Ontario Superior Court Upholds Broad Non-Competition Clause Against Former Aphria CEO
By Matt Maurer and Breanna Young
Based on the interpretation given to a non-competition agreement in a recent decision of the Ontario Superior Court of Justice, cannabis industry executives who are subject to non-competition agreements may want to think long and hard before diving into their next cannabis-related enterprise.
The case at issue dealt with Aphria Inc. (“Aphria”) and its former Chief Executive Officer Jon-Paul Fuller (“Fuller”). The facts below are taken directly from the decision of Justice Pattillo, a copy of which can be found here.
Aphria was founded by Fuller, Cole Cacciavillani (“Cacciavillani”) and John Carvini (“Carvini”), through its predecessor company Pure National Wellness Inc (“PNW”). The founders’ share interest in PNW was 20/40/40 respectively. Fuller, who was appointed CEO of PNW, was responsible for obtaining licenses under the Marijuana for Medical Purposes Regulations (“MMPR”).
After two years, PNW began working towards becoming a public company on the TSX Venture Exchange and, as a result, Fuller was advised by Cacciavillani and Carvini that he was no longer going to be involved in the company going forward.
As part of his exit package, Fuller negotiated a share purchase agreement, a consulting agreement and a non-competition agreement. The non-competition agreement stipulated that, for a period of two years, Fuller was not to either directly or indirectly engage in any capacity in any endeavor, activity or business in all or any part of the “Territory”, which is in competition with Aprhia’s business (which was defined as consisting of the cultivation, production, distribution and sale of medical marijuana as licensed by Health Canada under the MMPR).
On December 6, 2017, Fuller attempted to execute the stock options he negotiated along with his exit package however, his rights under this agreement had previously expired. Fuller brought an Application to the Ontario Superior Court of Justice seeking damages allegedly sustained as a result of Aphria’s refusal to permit Fuller to exercise his 200,000 options. In defending the Application, Aphria raised the issue of Fuller’s alleged breach of the non-competition agreement.
Specifically, Aphria learned that Fuller had been charged with illegal production of cannabis and possession for the purposes of trafficking in or around September 2016. CAFR Corp. (“CAFR”), a corporation of which Fuller was the sole director and president, owned a property in Leamington, Ontario, which contained a greenhouse facility. The lease between CAFR and the tenant, Gary Parent (“Parent”) provided for the lease of two acres of greenhouse for a term of one year at a monthly rate of $15,000. The lease had subsequent renewals in the absence of 30 days written notice from the tenant. Parent paid a $30,000 deport upon signing the lease.
The lease contained a preamble which stated that the lease of the premises was “to produce dried marijuana for medical purposes pursuant to the Marijuana Medical Access Regulations.” It also contained a clause stating that “the parties acknowledge that the Landlord (CAFR) has no interest in the plants or products produced by the Tenant (Parent) and is solely leasing space to the Tenant and is not involved in any way with the said plants or products or the Tenant in any way other than Landlord Tenant.”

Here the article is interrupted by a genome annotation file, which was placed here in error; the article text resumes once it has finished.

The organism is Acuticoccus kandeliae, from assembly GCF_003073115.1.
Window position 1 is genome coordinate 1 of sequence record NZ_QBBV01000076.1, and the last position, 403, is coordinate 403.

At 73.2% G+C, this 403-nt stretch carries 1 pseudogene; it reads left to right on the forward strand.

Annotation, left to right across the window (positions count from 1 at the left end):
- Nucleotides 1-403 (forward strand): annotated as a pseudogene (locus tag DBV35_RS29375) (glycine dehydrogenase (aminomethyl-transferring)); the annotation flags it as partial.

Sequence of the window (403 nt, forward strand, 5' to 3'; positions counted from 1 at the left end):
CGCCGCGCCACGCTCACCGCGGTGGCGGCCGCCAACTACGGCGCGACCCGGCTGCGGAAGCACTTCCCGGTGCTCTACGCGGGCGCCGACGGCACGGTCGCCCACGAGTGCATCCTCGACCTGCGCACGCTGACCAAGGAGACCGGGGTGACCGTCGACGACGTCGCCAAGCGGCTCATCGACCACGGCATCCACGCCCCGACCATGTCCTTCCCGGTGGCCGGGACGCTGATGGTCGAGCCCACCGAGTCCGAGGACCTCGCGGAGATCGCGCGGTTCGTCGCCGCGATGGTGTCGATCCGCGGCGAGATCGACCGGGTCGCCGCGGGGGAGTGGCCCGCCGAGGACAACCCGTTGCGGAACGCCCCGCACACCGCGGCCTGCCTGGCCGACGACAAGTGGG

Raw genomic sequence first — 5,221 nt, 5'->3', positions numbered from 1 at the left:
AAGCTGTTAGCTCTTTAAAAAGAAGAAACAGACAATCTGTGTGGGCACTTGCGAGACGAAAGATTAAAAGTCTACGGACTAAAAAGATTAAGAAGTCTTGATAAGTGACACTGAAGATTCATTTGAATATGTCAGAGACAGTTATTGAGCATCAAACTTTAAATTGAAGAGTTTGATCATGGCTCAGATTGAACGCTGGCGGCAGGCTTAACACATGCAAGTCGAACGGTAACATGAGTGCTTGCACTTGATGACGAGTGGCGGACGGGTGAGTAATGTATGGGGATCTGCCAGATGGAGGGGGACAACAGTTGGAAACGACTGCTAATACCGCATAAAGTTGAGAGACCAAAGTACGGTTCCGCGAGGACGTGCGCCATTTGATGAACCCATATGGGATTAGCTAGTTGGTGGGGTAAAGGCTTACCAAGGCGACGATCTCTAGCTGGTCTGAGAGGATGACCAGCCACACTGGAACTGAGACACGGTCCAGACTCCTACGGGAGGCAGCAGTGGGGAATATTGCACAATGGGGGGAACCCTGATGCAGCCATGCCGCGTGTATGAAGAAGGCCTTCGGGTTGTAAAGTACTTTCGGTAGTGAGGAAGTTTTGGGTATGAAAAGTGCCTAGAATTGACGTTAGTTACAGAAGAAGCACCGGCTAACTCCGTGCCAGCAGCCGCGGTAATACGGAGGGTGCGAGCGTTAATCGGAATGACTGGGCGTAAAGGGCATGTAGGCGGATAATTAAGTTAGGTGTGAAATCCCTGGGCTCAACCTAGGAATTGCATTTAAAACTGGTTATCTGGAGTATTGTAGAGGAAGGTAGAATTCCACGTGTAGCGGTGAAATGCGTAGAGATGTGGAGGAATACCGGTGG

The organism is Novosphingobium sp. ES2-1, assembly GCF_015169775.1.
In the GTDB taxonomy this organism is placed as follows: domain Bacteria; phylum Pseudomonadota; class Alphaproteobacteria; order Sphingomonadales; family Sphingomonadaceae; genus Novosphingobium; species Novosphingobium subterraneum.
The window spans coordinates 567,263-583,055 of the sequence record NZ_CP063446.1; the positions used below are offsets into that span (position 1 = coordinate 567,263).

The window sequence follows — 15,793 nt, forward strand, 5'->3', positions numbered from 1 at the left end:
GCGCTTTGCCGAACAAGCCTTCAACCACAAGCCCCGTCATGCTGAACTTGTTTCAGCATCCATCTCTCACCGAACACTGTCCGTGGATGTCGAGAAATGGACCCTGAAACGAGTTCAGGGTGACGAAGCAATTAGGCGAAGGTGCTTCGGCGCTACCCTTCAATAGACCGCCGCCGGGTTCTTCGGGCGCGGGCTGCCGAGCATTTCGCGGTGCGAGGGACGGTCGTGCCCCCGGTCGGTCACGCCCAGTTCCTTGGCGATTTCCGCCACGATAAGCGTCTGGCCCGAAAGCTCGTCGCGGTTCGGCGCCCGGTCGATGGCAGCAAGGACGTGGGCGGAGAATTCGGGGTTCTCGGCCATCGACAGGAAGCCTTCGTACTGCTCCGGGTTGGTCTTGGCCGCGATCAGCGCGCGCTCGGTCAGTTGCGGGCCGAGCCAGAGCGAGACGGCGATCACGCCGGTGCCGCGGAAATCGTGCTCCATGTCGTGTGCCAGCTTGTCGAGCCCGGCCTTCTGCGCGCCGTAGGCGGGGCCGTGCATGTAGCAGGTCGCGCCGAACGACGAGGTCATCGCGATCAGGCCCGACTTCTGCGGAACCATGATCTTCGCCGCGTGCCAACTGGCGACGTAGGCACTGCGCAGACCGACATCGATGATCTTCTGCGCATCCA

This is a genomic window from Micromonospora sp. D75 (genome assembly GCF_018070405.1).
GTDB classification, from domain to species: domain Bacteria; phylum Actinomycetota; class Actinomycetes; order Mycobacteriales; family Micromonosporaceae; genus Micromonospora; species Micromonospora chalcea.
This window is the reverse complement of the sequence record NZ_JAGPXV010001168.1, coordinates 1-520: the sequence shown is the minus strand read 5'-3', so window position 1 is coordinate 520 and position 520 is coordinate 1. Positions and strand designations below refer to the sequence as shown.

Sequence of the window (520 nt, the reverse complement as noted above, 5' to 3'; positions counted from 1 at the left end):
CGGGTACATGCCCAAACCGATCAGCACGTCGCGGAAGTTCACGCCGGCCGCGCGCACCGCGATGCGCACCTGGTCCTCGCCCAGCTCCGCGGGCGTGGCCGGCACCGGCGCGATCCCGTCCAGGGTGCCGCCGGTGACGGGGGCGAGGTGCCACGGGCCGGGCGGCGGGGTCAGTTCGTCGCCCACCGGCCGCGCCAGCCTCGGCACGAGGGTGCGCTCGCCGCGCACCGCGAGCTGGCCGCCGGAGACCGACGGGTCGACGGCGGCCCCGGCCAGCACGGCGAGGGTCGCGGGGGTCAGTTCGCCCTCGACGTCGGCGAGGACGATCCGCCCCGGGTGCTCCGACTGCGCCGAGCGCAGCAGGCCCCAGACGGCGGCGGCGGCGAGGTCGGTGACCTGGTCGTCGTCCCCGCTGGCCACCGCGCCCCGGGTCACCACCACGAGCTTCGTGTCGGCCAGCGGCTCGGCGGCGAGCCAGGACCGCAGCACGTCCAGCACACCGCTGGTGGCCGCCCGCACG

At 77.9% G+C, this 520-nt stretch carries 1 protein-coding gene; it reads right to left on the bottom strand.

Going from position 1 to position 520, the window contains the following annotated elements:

Although Justice Pattillo held that Aphria was well within its legal rights to refuse to allow Fuller to exercise his options, he went on to consider the validity of the non-competition clause within the context of Fuller’s request for relief from forfeiture. Relief from forfeiture is a purely discretionary remedy which allows the court to protect a person against the loss of an interest or right because of a failure to perform a covenant or condition in an agreement.
Justice Pattillo held that, despite the above language set out in the lease, the phrase “in any capacity whatsoever” from the non-competition agreement did encompass being a landlord. Justice Pattillo went on to hold that Parent is in the same business as Aphria, based on the wording in the agreement.
Non-competition agreements are often struck down if the Court determines that they are too broad either in temporal or geographic scope. Interestingly, Justice Pattillo went on to hold that the geographic scope was not too broad, despite the fact that it covered all of North America, given its limited temporal scope and the fact that the non-competition agreement was signed in connection with the sale of Fuller’s shares. The Court considered Fuller’s knowledge and experience in the Canadian licensing requirements as further evidence in upholding the non-competition agreement as this expertise would be valuable to any company.
As a result, Justice Pattillo held that Fuller was not entitled to relief from forfeiture because his breach of the non-competition agreement denied him of this equitable relief as he did not come to court with “clean hands”, which is a requirement of a litigant who seeks equitable relief from the Court.
This recent decision should serve as a caution to CEOs and other cannabis executives who are bound by non-competition agreements to properly consider their positions before diving into their next venture. Prudent executives-to-be will also have the foresight to aggressively negotiate their non-competition agreements prior to joining a company to protect their freedom to work elsewhere down the road, especially during what appears to be the coming of turbulent times in the cannabis industry.
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